371. (and that $60B investment in SOA?)
  372. you want to mix your RIA with your SOA
  373. RIA + SOA
  374. full decoupling of the rich client from its services
  375. they share only one thing
  376. a lightweight message contract (aren’t they services?)
  377. (need a picture?)
  378. Rich Client Service r:login.request {‘username’:’joe’, ‘password’:’****’} r:login.response {‘success’:true}
  379. Contract = message name
  380. login.request and login.response
  381. plus input and output data
  382. (that’s it!)
  383. if the contract is message-based
  384. why does the service programming language matter?
  385. good question.
  386. (it doesn’t)
  387. with a message-based contract you can create services in any programming language!
  388. we call these SOA Integration Points
  389. and we have them for Java, Ruby, PHP, .NET, Python and Perl
  390. how does that work?
  391. let’s look at Java
  392. take a plain Java object (POJO)
  393. and add a single annotation
  394. @Service(request = ”my.request&quot;, response = ”my.response&quot;)
  395. to a Java method – like so:
  396. package org.appcelerator.service; import org.appcelerator.annotation.Service; import org.appcelerator.messaging.Message; public class MyService { @Service(request = ”my.request&quot;, response = ”my.response&quot;) protected void myRequest(Message request, Message response) throws Exception { // service logic here } }
  397. (that’s it!) really….
  398. each SOA Integration Point
  399. <ul><li>service routing </li></ul>
  400. <ul><li>data marshalling </li></ul>
  401. (what does that mean?)
  402. it means you can place a native object or array of objects into the response
  403. and we’ll take care of the rest.
  404. the result is:
  405. you focus on what you do best: BUILD APPLICATIONS!
  406. instead of playing the role of platform vendor
  407. that’s our job!
  408.  
  409. we are the RIA + SOA company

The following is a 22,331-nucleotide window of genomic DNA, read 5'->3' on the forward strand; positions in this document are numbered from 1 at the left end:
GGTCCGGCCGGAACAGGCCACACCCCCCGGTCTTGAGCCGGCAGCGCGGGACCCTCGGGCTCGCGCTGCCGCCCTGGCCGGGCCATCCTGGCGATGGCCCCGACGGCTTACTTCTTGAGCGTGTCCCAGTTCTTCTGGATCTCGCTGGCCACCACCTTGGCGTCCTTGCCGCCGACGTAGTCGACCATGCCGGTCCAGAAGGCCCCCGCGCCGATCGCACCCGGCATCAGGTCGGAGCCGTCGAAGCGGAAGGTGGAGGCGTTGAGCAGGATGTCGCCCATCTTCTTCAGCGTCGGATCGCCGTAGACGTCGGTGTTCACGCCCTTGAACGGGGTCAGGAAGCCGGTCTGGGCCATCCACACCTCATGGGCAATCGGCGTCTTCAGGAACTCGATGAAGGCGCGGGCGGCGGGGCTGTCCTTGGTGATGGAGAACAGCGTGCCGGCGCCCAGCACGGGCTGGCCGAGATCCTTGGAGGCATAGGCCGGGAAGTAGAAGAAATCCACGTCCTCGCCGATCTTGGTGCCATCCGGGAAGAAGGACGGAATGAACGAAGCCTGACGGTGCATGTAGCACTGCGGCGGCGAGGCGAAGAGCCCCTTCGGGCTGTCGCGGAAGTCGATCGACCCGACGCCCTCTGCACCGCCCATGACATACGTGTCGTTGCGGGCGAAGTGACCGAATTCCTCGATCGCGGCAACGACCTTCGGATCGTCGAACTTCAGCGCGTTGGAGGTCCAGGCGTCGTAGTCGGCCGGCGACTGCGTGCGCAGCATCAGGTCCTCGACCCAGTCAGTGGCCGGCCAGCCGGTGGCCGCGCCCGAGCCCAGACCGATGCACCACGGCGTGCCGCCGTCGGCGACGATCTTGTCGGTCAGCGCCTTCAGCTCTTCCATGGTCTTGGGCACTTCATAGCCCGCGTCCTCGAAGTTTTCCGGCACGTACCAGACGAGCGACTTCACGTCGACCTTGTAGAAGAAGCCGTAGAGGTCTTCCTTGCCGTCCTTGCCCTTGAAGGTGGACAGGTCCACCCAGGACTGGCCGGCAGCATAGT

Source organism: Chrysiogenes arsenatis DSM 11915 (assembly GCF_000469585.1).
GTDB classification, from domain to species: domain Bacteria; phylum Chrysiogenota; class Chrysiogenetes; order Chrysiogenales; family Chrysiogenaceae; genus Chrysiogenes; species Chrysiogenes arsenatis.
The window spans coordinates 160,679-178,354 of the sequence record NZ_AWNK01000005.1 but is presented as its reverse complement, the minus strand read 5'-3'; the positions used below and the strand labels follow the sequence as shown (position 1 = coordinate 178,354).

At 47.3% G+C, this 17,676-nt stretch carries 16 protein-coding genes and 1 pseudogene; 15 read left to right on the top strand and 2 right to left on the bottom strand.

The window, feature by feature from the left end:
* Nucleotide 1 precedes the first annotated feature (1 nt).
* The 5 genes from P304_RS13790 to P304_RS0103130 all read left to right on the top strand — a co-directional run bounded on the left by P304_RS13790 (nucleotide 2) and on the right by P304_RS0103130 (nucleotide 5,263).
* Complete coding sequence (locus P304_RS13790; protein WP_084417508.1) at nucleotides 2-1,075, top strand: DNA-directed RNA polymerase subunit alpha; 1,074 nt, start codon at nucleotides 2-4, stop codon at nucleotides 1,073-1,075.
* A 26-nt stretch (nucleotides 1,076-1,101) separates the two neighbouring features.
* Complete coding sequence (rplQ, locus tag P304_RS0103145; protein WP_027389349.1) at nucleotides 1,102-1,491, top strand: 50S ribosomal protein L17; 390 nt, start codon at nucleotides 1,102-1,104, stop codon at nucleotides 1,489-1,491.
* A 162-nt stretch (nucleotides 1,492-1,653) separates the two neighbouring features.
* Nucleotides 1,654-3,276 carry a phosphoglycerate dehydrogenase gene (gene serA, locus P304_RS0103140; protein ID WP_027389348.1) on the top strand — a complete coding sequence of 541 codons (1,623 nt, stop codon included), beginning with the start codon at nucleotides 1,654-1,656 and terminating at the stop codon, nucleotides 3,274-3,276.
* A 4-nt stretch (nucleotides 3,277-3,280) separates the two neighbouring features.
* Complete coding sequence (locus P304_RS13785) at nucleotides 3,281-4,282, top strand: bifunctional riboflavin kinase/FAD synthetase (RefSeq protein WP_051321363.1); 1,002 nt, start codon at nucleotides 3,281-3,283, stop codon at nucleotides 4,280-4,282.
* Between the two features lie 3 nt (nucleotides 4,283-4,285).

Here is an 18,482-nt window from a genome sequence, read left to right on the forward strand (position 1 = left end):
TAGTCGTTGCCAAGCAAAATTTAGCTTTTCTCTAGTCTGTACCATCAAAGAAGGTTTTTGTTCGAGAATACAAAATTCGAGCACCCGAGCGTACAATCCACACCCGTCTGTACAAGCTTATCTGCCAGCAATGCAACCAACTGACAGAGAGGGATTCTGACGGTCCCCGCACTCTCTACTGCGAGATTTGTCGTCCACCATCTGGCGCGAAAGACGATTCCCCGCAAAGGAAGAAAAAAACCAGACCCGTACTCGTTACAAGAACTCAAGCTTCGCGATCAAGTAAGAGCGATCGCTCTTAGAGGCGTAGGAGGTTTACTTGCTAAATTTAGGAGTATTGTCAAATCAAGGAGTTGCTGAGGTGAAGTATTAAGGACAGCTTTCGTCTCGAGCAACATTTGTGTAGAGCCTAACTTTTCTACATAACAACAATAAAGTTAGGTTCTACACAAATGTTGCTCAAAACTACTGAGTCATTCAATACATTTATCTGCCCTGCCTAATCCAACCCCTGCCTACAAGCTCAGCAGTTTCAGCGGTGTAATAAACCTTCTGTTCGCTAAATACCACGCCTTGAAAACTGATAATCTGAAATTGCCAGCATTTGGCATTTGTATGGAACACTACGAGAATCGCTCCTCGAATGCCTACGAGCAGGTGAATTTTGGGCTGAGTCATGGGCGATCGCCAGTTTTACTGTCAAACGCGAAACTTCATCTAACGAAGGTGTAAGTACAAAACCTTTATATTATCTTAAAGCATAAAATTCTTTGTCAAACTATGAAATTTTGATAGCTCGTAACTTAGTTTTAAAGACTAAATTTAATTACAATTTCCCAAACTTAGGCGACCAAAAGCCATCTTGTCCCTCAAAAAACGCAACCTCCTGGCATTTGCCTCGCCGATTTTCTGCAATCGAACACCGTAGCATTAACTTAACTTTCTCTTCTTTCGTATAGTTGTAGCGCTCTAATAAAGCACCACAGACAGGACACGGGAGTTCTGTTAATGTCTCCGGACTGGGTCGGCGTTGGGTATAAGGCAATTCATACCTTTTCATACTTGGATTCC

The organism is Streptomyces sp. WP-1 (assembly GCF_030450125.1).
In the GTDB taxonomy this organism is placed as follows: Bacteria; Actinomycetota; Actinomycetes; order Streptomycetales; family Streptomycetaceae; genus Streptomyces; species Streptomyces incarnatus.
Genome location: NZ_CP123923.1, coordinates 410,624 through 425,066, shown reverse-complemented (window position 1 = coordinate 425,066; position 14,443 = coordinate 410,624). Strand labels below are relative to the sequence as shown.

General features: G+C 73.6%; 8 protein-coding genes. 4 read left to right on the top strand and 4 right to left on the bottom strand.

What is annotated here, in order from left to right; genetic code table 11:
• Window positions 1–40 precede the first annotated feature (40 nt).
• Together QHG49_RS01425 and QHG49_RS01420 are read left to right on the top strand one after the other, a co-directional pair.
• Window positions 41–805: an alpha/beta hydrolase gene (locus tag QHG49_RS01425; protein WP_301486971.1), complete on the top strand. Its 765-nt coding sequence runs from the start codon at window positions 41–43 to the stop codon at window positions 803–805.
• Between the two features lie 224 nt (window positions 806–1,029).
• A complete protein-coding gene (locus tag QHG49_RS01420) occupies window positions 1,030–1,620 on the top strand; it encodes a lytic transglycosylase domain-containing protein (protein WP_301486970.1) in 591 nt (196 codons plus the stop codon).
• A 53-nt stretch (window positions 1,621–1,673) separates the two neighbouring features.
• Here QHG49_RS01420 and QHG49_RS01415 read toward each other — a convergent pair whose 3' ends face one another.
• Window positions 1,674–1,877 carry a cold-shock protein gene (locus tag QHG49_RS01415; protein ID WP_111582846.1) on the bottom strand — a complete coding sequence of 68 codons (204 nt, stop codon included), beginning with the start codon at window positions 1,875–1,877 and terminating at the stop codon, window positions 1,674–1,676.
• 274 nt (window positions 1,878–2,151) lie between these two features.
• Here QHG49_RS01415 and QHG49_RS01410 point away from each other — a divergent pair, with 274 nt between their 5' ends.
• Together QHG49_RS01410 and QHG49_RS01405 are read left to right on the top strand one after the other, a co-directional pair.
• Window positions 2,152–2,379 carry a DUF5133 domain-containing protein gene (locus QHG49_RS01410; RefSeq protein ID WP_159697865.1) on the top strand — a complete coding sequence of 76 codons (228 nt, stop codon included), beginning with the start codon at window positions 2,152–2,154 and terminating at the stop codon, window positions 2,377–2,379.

410. RIA + SOA – that’s good but what about prototyping?
  411. (glad you asked)
  412. remember our message-based contract?
  413. it enables location independence for services
  414. meaning mock services can reside in the RIA
  415. meaning you can build fully functional RIA prototypes
  416. without a single line of service code (or even web server)
  417. with 100% reusability!
  418. we call them Interactive Use Cases
  419. build your application while you build your requirements
  420. no more server-focused development
  421. no more 100-page requirements documents (that never matches the end application)
  422. it’s technology-enabled Agile development
  423. <ul><li>quick iterations </li></ul>
  424. <ul><li>fully functional (at every point) </li></ul>
  425. <ul><li>makes it easy to gather feedback from key stakeholders </li></ul>
  426. product managers
  427. service developers
  428. documentation team
  429. QA
  430. sales team
  431. and even customers
  432. after incorporating feedback
  433. you have two key deliverables:
  434. <ul><li>fully functional RIA prototype (100% reusable) </li></ul>
  435. 2. fully defined message contracts
  436. (makes service development and integration a snap)
  437.  
  438. fully integrated RIA+SOA platform
  439. an entirely new and better way to build the next generation of web applications
  440. help us build the best RIA+SOA open source developer community www.appcelerator.org
  441.